thread may have an allocated matrix of up to size <x> Mb at any given time.

       --smxsize <x>
              Set  the  maximum  allowable  CM search DP matrix size to <x> megabytes. By default
              this size is 128 Mb.  This option is only relevant if  the  CM  will  not  use  HMM
              banded  matrices,  i.e.  if  the  --max,  --nohmm,  --qdb,  --fqdb, --nonbanded, or
              --fnonbanded options are also used. Note that if  cmsearch  is  being  run  in  <n>
              multiple  threads  on  a  multicore  machine then each thread may have an allocated
              matrix of up to size <x> Mb at any given time.

       --cyk  Use the CYK algorithm, not Inside, to determine the final score of all hits.

       --acyk Use the CYK algorithm to align hits. By default, the Durbin/Holmes optimal accuracy
              algorithm  is  used, which finds the alignment that maximizes the expected accuracy
              of all aligned residues.

       --wcx <x>
              For each CM, set the W parameter, the expected maximum length  of  a  hit,  to  <x>
              times  the  consensus length of the model. By default, the W parameter is read from
              the CM file and was calculated based on the transition probabilities of  the  model
              by cmbuild.  You can find out what the default W is for a model using cmstat.  This
              option should be used with caution as it impacts the filtering pipeline at  several
              different  stages  in  nonobvious  ways.  It  is  only recommended for expert users
              searching for hits that are much longer than any of the homologs used to build  the
              model  in  cmbuild,  e.g.  ones with large introns or other large insertions.  This
              option cannot be used in combination with the  --nohmm,  --fqdb  or  --qdb  options
              because in those cases W is limited by query-dependent bands.

              Only  search  the  top (Watson) strand of target sequences in <seqdb>.  By default,
              both strands are searched. This will halve the database size (Z).

              Only search the bottom (Crick) strand of target sequences in <seqdb>.  By  default,
              both strands are searched.  This will halve the database size (Z).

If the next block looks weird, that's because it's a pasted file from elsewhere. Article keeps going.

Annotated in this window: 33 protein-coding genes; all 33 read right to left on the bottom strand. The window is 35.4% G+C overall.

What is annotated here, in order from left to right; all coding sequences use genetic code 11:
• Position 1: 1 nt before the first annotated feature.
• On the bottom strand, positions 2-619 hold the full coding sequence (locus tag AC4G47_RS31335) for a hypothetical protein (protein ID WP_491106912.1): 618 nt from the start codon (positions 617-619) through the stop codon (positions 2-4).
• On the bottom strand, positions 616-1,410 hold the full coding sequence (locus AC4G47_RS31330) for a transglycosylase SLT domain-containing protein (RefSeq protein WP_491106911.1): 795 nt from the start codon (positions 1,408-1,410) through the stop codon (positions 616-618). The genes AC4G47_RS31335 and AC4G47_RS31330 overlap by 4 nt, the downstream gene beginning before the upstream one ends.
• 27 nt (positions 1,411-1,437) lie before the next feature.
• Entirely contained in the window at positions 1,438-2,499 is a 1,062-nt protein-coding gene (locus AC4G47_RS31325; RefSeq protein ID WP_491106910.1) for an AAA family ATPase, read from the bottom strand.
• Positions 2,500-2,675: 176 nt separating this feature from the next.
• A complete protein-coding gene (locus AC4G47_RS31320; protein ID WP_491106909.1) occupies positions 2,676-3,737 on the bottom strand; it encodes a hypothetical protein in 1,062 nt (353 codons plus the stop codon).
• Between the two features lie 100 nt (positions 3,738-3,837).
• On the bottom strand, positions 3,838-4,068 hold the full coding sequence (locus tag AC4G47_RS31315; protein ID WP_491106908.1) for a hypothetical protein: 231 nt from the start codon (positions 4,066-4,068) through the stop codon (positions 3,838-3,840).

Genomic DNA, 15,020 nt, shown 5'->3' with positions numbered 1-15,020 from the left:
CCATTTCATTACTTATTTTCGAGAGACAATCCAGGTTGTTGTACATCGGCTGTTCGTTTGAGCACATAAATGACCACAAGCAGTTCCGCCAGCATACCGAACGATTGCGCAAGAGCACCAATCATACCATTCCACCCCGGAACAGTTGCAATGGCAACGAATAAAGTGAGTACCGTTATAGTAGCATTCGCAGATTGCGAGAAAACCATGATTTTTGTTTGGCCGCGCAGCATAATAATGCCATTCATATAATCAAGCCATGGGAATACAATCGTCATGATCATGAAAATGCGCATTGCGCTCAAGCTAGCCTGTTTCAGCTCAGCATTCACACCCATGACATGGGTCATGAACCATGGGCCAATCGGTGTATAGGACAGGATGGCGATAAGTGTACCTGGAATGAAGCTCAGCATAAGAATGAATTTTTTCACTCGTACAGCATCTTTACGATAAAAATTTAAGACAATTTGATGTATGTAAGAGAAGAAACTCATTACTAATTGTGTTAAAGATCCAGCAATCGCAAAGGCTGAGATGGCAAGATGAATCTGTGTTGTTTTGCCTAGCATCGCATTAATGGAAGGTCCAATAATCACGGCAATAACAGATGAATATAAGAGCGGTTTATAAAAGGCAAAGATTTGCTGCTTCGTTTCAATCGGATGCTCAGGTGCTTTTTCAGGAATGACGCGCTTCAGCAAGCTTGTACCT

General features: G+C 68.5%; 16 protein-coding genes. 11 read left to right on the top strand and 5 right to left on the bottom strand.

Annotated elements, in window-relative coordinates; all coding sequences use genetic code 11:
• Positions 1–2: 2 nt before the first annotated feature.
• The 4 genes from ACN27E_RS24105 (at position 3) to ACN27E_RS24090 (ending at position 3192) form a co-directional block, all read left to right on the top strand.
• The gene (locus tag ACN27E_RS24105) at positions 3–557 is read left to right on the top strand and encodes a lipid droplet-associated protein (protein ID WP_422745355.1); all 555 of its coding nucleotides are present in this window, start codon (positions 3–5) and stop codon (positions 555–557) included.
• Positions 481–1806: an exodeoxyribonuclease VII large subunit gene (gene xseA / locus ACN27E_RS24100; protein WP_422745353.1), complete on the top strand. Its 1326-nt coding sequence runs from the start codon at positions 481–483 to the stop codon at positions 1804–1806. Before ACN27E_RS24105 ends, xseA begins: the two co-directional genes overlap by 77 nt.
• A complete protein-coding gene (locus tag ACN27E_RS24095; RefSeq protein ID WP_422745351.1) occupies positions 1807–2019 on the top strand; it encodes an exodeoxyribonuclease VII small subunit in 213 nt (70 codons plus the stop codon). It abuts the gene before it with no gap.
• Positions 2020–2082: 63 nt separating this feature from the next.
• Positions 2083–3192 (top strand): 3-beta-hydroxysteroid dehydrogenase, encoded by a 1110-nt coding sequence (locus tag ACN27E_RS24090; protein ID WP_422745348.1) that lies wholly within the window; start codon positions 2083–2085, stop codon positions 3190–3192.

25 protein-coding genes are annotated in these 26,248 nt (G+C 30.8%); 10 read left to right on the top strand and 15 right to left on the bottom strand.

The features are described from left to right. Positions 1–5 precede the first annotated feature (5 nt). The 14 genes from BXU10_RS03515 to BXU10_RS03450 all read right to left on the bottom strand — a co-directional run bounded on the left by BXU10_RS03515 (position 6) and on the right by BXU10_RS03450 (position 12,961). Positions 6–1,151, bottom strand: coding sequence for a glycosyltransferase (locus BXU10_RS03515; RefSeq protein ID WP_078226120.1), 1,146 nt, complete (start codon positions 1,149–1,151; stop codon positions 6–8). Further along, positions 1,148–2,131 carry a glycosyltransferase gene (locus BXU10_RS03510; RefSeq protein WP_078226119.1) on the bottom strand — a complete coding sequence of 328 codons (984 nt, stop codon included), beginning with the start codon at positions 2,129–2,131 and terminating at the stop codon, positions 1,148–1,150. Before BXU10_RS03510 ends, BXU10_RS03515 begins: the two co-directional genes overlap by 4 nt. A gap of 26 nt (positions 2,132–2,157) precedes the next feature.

--tformat <s>
              Assert  that  the target sequence database file is in format <s>.  Accepted formats
              include fasta, embl, genbank, ddbj, stockholm, pfam, a2m, afa, clustal, and  phylip
              The default is to autodetect the format of the file.

       --cpu <n>
              Set  the  number of parallel worker threads to <n>.  By default, Infernal sets this
              to the number of CPU cores it detects in your  machine  -  that  is,  it  tries  to
              maximize  the  use  of  your available processor cores. Setting <n> higher than the
              number of available cores is of little if any value, but you may want to set it  to
              something  less.  You  can  also  control  this  number  by  setting an environment
              variable, INFERNAL_NCPU.  This option is only available if  Infernal  was  compiled
              with POSIX threads support. This is the default, but it may have been turned off at
              compile-time for your site or machine for some reason.

              For debugging the MPI master/worker version:  pause  after  start,  to  enable  the
              developer  to  attach debuggers to the running master and worker(s) processes. Send
              SIGCONT signal to release the pause.   (Under  gdb:  (gdb)  signal  SIGCONT)  (Only
              available if optional MPI support was enabled at compile-time.)

       --mpi  Run  in MPI master/worker mode, using mpirun.  To use --mpi, the sequence file must
              have first been 'indexed' using the esl-sfetch  program,  which  is  included  with
              Infernal,  in  the  easel/miniapps/  subdirectory.  (Only available if optional MPI
              support was enabled at compile-time.)


       See infernal(1) for a master man page with a list of all  the  individual  man  pages  for
       programs in the Infernal package.

       For  complete  documentation, see the user guide that came with your Infernal distribution
       (Userguide.pdf); or see the Infernal web page (


       Copyright (C) 2020 Howard Hughes Medical Institute.
       Freely distributed under the BSD open source license.

       For additional information on copyright and licensing, see the file  called  COPYRIGHT  in
       your    Infernal    source    distribution,    or    see    the    Infernal    web    page